7.    In February 2010, Lord Hunt reiterated the role for coal within the UK’s future energy mix and stated that: “Take the 3 week cold spell after Christmas and over New Year as an example, coal generation accounted for a weekly average of nearly 40% and a daily average of 36% [of the UK’s total electricity supply]. … Coal has been fundamental to UK energy needs for more than two centuries, and will continue to be so. Providing that its carbon by-products can be managed. Fossil fuels are abundant and relatively cheap, are able to respond flexibly to variations in demand, and are likely to remain an important part of our energy supply for some time to come.”


8.    In March 2011, Rt Hon Chris Huhne MP, Secretary of State for Energy and Climate Change confirmed that the Blueprint for our energy future rests on three pillars: renewable energy; nuclear energy without public subsidy; and clean coal and gas delivered by carbon capture and storage.


9.    In looking to help deliver UK Energy Policy, the  Authority works with the planning system in Wales both in relation to the Local Development Plan (LDP) process and the Development Management Regime.


10.  The Authority seeks to ensure that a fair, reasonable and equitable policy basis exists for the future consideration of coal extraction proposals (by underground and surface mining methods).  This needs to be accompanied by appropriate recognition and policy flexibility to cater for emerging new coal technologies such as coal bed methane, abandoned mine methane, underground coal gasification or the utilisation of mine water as an underground heat source.  To complement this there also needs to be an appropriate policy framework addressing the safeguarding of surface coal resources from sterilisation by non-mineral surface development and promotion of the prior extraction of surface coal ahead of development where sterilisation would occur.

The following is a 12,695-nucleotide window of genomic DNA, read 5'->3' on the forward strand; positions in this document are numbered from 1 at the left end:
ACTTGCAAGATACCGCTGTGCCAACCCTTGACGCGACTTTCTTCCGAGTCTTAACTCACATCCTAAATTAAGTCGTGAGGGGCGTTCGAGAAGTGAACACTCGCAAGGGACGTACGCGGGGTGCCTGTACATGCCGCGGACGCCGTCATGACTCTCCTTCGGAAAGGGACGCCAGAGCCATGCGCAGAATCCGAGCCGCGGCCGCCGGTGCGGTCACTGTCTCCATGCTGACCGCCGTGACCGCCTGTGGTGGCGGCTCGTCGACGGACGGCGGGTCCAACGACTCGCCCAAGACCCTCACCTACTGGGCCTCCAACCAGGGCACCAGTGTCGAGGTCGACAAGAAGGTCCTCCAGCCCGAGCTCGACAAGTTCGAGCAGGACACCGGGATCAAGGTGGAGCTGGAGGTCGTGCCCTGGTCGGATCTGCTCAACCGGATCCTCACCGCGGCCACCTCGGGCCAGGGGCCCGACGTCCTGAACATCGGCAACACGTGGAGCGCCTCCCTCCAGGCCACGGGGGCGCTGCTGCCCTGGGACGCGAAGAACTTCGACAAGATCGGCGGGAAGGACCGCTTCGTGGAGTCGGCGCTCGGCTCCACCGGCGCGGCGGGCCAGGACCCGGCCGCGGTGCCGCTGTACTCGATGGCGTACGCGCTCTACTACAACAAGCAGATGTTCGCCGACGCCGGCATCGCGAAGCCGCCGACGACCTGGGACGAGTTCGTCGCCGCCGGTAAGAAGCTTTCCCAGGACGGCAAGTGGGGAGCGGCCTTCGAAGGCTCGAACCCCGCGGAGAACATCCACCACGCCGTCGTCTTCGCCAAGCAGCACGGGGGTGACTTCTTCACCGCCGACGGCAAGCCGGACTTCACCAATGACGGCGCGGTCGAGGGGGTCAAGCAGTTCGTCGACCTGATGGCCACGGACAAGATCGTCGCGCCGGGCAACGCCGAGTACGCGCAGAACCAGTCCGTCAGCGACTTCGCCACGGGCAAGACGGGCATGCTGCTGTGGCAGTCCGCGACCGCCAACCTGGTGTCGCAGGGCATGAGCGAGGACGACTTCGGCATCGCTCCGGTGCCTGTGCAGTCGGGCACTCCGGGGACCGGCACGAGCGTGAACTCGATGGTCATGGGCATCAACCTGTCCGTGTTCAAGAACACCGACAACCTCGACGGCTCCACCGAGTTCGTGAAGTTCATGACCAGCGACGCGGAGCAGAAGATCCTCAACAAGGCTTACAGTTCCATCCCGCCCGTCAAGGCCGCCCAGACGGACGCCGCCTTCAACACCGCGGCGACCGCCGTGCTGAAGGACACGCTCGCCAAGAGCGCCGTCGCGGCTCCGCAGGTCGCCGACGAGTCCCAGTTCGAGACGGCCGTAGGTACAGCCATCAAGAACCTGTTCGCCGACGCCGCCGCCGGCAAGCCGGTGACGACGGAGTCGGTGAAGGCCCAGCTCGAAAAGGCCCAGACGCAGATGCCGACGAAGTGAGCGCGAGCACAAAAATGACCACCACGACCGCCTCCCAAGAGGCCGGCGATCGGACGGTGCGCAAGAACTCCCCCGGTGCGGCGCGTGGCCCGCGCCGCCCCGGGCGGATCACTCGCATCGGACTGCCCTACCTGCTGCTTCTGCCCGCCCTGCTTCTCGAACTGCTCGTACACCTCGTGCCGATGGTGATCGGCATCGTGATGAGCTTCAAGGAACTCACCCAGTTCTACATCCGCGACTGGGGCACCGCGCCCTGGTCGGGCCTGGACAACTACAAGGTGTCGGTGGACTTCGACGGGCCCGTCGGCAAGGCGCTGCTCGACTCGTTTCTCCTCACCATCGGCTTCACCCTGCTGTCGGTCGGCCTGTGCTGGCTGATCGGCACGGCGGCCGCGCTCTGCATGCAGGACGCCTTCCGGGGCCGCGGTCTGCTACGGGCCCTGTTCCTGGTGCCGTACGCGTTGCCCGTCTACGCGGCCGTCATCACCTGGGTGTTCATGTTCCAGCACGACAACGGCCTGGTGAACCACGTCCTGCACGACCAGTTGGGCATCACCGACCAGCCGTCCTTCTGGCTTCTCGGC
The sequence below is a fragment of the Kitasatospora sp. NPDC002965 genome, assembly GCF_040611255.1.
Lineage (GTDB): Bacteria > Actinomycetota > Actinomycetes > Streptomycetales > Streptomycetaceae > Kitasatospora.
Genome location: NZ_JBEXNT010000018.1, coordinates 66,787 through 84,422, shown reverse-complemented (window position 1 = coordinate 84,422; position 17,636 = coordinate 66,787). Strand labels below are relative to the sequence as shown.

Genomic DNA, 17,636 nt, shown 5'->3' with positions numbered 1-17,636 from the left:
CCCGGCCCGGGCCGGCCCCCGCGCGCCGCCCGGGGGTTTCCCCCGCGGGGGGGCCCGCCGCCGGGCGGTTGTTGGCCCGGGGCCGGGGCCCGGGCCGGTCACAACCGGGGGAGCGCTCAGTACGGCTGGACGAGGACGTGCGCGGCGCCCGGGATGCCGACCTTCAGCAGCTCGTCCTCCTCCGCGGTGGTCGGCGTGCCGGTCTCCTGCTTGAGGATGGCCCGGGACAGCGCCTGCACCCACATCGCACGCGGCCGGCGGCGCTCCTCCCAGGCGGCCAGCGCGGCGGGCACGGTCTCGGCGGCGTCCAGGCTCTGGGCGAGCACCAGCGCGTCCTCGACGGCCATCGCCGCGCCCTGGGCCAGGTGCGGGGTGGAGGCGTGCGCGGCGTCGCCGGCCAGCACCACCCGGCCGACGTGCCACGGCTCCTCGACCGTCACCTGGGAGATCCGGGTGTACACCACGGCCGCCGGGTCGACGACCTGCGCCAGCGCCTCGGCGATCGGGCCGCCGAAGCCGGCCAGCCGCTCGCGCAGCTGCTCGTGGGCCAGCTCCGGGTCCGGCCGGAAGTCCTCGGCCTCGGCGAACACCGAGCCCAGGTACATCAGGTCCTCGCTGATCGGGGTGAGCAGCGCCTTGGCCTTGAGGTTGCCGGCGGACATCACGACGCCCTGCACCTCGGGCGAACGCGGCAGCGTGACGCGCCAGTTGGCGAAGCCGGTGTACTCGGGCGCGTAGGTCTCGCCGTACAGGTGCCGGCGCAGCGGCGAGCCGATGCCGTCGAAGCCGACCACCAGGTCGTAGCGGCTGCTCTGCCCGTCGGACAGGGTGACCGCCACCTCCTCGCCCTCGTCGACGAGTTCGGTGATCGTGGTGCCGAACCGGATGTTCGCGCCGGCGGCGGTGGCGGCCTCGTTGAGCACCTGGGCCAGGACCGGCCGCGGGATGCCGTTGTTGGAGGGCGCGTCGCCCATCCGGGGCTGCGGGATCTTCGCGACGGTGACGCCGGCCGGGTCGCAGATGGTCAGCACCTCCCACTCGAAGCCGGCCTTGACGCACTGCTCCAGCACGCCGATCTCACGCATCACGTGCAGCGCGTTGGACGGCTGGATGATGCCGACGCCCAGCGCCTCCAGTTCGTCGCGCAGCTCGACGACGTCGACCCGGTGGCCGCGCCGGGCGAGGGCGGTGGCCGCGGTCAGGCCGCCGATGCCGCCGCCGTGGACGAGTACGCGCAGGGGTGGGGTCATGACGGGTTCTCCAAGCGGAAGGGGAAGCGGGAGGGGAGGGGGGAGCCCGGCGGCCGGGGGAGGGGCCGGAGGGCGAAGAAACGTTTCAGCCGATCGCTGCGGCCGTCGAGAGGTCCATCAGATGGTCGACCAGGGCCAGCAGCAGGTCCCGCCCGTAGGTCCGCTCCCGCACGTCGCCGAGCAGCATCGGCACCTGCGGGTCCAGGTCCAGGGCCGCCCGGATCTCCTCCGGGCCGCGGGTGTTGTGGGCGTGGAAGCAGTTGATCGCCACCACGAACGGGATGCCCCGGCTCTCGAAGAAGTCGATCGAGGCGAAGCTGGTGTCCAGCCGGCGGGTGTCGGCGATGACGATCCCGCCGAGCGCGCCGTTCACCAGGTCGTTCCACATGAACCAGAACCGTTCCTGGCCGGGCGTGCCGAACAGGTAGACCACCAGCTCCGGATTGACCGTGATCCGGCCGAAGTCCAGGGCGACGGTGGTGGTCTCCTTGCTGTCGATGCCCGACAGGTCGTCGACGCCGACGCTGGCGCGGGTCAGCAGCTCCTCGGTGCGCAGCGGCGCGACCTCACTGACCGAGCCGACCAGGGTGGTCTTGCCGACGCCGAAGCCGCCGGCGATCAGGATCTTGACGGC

11.  The Authority is keen to ensure that coal resources are not unduly sterilised by new development.  In cases where this may be the case, the Authority would be seeking prior extraction of the coal.  Prior extraction of coal also has the benefit of removing any potential land instability problems in the process.  This is a wider policy issue that it particularly pertinent in Wales where substantial mining legacy is concentrated. 


12.  The Authority owns almost all of the coal on behalf of the nation. If a development is to intersect, disturb or otherwise interfere with coal or mines of coal then the prior written permission of the Authority is required.  A licence is required from the Authority to extract coal.  Many of the new coal technologies fall within the sphere of ‘Oil and Gas’ regulation such that appropriate licences are required from both DECC and the Authority.


13.  Although mining legacy is prevalent in Wales the Authority is seeking to ensure through the planning system that such land is subjected to beneficial re-use and appropriately remediated.  This also helps to remove future liability from the public purse.




14.  The coalfields in Wales are located within 19 out of the 22 local planning authority areas (including 2 of the 3 National Parks).  The coalfield covers some 2,876 sq km of Wales, which is some 17% of the total land area 16,698 sq km.